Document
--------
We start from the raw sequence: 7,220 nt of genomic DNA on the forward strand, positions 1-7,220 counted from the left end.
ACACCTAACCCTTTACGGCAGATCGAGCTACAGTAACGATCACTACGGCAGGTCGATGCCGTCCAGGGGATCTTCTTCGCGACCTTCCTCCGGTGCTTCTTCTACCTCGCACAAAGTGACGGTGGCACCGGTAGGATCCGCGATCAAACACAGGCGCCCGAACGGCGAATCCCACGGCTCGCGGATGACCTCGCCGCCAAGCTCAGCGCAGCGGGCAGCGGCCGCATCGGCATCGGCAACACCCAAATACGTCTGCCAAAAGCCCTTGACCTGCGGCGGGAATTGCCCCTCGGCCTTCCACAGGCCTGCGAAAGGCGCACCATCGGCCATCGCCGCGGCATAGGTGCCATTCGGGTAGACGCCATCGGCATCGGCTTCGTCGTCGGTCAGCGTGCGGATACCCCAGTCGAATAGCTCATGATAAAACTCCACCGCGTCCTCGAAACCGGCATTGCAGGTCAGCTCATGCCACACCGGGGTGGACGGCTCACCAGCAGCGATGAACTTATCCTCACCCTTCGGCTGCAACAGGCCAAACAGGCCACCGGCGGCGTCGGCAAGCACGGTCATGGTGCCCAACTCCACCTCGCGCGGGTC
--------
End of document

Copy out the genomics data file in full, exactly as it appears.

We start from the raw sequence: 7,220 nt of genomic DNA on the forward strand, positions 1-7,220 counted from the left end.
ACACCTAACCCTTTACGGCAGATCGAGCTACAGTAACGATCACTACGGCAGGTCGATGCCGTCCAGGGGATCTTCTTCGCGACCTTCCTCCGGTGCTTCTTCTACCTCGCACAAAGTGACGGTGGCACCGGTAGGATCCGCGATCAAACACAGGCGCCCGAACGGCGAATCCCACGGCTCGCGGATGACCTCGCCGCCAAGCTCAGCGCAGCGGGCAGCGGCCGCATCGGCATCGGCAACACCCAAATACGTCTGCCAAAAGCCCTTGACCTGCGGCGGGAATTGCCCCTCGGCCTTCCACAGGCCTGCGAAAGGCGCACCATCGGCCATCGCCGCGGCATAGGTGCCATTCGGGTAGACGCCATCGGCATCGGCTTCGTCGTCGGTCAGCGTGCGGATACCCCAGTCGAATAGCTCATGATAAAACTCCACCGCGTCCTCGAAACCGGCATTGCAGGTCAGCTCATGCCACACCGGGGTGGACGGCTCACCAGCAGCGATGAACTTATCCTCACCCTTCGGCTGCAACAGGCCAAACAGGCCACCGGCGGCGTCGGCAAGCACGGTCATGGTGCCCAACTCCACCTCGCGCGGGTC